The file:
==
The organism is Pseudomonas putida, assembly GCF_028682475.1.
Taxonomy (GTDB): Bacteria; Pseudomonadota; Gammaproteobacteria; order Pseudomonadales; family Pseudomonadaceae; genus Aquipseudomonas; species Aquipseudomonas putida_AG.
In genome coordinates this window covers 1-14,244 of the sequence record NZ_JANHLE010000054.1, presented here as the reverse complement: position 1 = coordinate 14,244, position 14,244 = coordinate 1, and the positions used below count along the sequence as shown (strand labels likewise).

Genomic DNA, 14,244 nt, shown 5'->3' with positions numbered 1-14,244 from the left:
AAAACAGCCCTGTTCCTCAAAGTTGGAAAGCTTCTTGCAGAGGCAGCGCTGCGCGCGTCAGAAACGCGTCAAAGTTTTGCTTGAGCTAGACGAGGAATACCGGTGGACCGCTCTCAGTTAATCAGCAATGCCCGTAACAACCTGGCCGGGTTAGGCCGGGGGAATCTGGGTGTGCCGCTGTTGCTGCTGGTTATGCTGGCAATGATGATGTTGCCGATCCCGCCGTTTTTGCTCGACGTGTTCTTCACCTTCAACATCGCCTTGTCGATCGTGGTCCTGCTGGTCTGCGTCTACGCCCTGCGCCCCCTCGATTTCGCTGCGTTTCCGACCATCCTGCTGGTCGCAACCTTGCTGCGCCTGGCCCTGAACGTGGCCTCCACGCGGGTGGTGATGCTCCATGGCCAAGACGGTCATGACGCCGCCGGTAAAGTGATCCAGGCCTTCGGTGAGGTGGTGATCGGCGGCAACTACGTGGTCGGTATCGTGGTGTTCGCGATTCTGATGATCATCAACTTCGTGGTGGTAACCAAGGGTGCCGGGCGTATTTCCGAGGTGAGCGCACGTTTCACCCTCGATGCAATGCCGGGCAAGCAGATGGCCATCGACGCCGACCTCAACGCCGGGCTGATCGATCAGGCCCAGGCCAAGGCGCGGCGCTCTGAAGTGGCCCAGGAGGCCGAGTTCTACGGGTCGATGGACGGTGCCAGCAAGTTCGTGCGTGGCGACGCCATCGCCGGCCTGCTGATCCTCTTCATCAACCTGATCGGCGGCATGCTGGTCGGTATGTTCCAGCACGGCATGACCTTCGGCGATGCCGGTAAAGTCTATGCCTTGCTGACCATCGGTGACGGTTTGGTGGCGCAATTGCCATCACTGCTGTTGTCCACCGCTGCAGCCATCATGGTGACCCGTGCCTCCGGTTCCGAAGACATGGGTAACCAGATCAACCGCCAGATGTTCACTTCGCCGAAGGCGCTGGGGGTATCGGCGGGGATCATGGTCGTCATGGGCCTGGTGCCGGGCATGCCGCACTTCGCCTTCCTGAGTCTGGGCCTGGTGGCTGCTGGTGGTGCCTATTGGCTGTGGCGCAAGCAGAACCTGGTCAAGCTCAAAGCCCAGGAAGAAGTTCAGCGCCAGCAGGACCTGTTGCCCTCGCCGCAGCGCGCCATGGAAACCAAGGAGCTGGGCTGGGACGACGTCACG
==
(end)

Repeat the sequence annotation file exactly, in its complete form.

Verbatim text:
The organism is Pseudomonas putida, assembly GCF_028682475.1.
Taxonomy (GTDB): Bacteria; Pseudomonadota; Gammaproteobacteria; order Pseudomonadales; family Pseudomonadaceae; genus Aquipseudomonas; species Aquipseudomonas putida_AG.
In genome coordinates this window covers 1-14,244 of the sequence record NZ_JANHLE010000054.1, presented here as the reverse complement: position 1 = coordinate 14,244, position 14,244 = coordinate 1, and the positions used below count along the sequence as shown (strand labels likewise).

Genomic DNA, 14,244 nt, shown 5'->3' with positions numbered 1-14,244 from the left:
AAAACAGCCCTGTTCCTCAAAGTTGGAAAGCTTCTTGCAGAGGCAGCGCTGCGCGCGTCAGAAACGCGTCAAAGTTTTGCTTGAGCTAGACGAGGAATACCGGTGGACCGCTCTCAGTTAATCAGCAATGCCCGTAACAACCTGGCCGGGTTAGGCCGGGGGAATCTGGGTGTGCCGCTGTTGCTGCTGGTTATGCTGGCAATGATGATGTTGCCGATCCCGCCGTTTTTGCTCGACGTGTTCTTCACCTTCAACATCGCCTTGTCGATCGTGGTCCTGCTGGTCTGCGTCTACGCCCTGCGCCCCCTCGATTTCGCTGCGTTTCCGACCATCCTGCTGGTCGCAACCTTGCTGCGCCTGGCCCTGAACGTGGCCTCCACGCGGGTGGTGATGCTCCATGGCCAAGACGGTCATGACGCCGCCGGTAAAGTGATCCAGGCCTTCGGTGAGGTGGTGATCGGCGGCAACTACGTGGTCGGTATCGTGGTGTTCGCGATTCTGATGATCATCAACTTCGTGGTGGTAACCAAGGGTGCCGGGCGTATTTCCGAGGTGAGCGCACGTTTCACCCTCGATGCAATGCCGGGCAAGCAGATGGCCATCGACGCCGACCTCAACGCCGGGCTGATCGATCAGGCCCAGGCCAAGGCGCGGCGCTCTGAAGTGGCCCAGGAGGCCGAGTTCTACGGGTCGATGGACGGTGCCAGCAAGTTCGTGCGTGGCGACGCCATCGCCGGCCTGCTGATCCTCTTCATCAACCTGATCGGCGGCATGCTGGTCGGTATGTTCCAGCACGGCATGACCTTCGGCGATGCCGGTAAAGTCTATGCCTTGCTGACCATCGGTGACGGTTTGGTGGCGCAATTGCCATCACTGCTGTTGTCCACCGCTGCAGCCATCATGGTGACCCGTGCCTCCGGTTCCGAAGACATGGGTAACCAGATCAACCGCCAGATGTTCACTTCGCCGAAGGCGCTGGGGGTATCGGCGGGGATCATGGTCGTCATGGGCCTGGTGCCGGGCATGCCGCACTTCGCCTTCCTGAGTCTGGGCCTGGTGGCTGCTGGTGGTGCCTATTGGCTGTGGCGCAAGCAGAACCTGGTCAAGCTCAAAGCCCAGGAAGAAGTTCAGCGCCAGCAGGACCTGTTGCCCTCGCCGCAGCGCGCCATGGAAACCAAGGAGCTGGGCTGGGACGACGTCACG